Tactile Defensiveness Vs Tactile Discrimination



Protective System (Dysfunction causes Tactile Defensiveness) 

Skin has an important function - protection. It acts as a physical barrier between us and the world. Our skin can feel too hot and cold sensations’ and respond accordingly, for example, on being pricked by a needle we are hurt and brain perceives pain sensation. For detailed description of Tactile Defensiveness click here

This system helps us in identifying light touch, crude touch, pain and
temperature which are protective in nature. When a needle is inserted in baby's buttocks for vaccination he feels uneasy and painful due to which he may cry aloud, this pain sensation happens due to protective touch system. Touch is the first sensation that starts developing in womb at five weeks. Protective system works phenomenally in a newborn, which helps him to react towards changes in temperature, come in contact with his or her mother and feel secure in her arms. It helps in sucking mother’s nipple to take the feed and feel her body’s warmth and cosiness. Due to this, children clasp fingers and toes when being touched.

When child tries to stand on his own feet however falls back due to lack of balance and postural control, he feels distressed and cries, since he feels pain in his buttocks or legs. The protective system supports child to sense the pain and discomfort. Similarly, dirty diapers make child uneasy and, colic pain (prominent from 0-6 Months) can cause too much of discomfort and distress.

Neuroscience Background:


According to A. Jean Ayres (1972), tactile defensiveness is the response that occurs, when Dorsal Column-Medial Lemniscus (DCML) Pathway fails to exert inhibitory influence over Anterolateral (AL) Pathway.This means that DCML system does not work properly and hence AL system predominates on it due to which child reacts adversely, negatively on being touched, hugged or kissed.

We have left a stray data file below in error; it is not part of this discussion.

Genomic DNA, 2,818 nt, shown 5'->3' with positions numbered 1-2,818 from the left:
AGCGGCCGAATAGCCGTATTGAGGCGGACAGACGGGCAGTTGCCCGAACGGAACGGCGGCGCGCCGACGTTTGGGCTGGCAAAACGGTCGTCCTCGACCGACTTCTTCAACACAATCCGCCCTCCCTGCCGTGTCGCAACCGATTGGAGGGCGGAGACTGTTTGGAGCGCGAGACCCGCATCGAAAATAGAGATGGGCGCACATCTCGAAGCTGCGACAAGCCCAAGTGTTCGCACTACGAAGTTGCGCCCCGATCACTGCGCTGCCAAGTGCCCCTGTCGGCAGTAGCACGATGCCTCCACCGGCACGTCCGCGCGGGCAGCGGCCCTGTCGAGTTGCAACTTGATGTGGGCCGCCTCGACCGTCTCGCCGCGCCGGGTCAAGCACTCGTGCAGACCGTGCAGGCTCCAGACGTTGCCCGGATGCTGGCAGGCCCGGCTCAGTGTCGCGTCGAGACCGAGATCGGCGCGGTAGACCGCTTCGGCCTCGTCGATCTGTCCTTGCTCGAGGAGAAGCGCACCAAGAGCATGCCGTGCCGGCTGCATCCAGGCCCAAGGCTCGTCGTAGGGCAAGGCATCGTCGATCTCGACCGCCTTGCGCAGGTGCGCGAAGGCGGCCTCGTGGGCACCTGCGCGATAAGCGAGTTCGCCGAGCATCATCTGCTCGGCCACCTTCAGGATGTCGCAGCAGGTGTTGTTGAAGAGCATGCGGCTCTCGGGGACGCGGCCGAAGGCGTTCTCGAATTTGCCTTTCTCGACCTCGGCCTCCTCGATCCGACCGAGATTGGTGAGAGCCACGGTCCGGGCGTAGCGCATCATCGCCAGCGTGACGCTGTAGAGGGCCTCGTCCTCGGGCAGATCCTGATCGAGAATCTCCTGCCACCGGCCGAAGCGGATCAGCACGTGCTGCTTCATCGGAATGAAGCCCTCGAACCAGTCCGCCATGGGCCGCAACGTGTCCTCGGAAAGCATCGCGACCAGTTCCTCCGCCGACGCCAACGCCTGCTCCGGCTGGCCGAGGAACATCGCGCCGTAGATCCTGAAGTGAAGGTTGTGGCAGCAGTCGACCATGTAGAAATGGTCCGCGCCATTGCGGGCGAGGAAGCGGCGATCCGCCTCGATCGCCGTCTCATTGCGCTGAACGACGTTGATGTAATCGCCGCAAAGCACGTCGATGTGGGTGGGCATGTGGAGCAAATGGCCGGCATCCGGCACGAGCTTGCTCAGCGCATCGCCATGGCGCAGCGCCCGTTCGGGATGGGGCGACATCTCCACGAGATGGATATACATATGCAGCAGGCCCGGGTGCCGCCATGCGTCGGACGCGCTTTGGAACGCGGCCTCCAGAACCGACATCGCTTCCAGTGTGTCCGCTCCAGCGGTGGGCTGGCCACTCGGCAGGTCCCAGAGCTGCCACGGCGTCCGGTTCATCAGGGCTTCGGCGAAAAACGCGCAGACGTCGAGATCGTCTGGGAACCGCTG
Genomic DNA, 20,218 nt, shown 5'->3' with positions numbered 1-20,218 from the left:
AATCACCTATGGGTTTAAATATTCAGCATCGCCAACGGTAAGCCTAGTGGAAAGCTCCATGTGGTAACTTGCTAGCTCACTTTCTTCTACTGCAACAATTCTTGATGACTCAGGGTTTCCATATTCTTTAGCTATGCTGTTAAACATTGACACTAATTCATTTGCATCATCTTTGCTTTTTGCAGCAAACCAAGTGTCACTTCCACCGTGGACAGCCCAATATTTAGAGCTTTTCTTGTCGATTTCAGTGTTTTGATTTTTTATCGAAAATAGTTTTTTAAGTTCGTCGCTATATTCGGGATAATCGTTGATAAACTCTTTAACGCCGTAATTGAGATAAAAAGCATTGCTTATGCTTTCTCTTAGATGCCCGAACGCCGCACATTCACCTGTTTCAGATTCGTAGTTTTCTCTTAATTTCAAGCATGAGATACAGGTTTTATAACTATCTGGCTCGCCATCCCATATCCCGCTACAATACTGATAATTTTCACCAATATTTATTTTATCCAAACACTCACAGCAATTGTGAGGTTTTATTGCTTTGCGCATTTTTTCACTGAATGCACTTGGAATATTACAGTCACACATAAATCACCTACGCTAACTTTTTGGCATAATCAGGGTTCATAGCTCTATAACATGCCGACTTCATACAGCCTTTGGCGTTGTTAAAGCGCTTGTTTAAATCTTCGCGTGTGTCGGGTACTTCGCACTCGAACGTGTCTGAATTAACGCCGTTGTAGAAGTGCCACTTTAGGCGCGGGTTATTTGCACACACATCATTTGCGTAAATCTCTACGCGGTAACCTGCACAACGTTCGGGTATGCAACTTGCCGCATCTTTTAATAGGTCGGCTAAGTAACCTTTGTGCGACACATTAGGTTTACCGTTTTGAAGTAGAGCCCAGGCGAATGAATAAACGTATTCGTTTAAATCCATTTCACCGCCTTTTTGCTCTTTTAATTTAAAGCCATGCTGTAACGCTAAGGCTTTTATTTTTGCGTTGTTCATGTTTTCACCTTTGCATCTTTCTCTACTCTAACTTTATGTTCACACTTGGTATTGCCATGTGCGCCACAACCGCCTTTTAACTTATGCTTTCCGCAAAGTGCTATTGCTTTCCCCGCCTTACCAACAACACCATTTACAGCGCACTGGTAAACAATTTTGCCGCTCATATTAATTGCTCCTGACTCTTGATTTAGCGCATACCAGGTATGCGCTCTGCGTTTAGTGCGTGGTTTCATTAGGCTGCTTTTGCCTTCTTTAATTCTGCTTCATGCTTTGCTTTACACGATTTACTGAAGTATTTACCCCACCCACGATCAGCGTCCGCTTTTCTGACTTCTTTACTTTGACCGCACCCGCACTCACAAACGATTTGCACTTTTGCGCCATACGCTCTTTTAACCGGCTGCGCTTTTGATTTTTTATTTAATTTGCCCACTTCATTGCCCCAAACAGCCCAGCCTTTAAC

The child has difficulties in hair washing, tooth brushing and nail cutting or avoids being touched reflecting Tactile DefensivenessChild shows dislike towards parents or caregiver’s hugs, kisses or arm around the shoulder by either pushing or asking not to touch him.They don't like being messy or touching objects like glue, paints, shaving form or cream, shampoo, bubble bath.


Treatment Strategies:


Weighted Items: Wearing weighted vests, backpacks or hats can have calming effect in school. Great range of weighted items are available on Amazon such as ankle weights, lap weights shoulder and neck weights.

Heavy Work/Resistive activities: These activities have calming effect on brain. The muscles and ligaments work against the gravity proving deep-firm pressure to the body.

Brushing: Sensations received from clothes or their tags can be disrupting in nature. An Occupational Therapist (OT) may guide parents in administering the Wilbarger Brushing Protocol which reduces tactile defensiveness.It is designed a particular fashion to reduce tactile defenesivemess.The brushing is done in specific sequence at specific intervals throughout the day.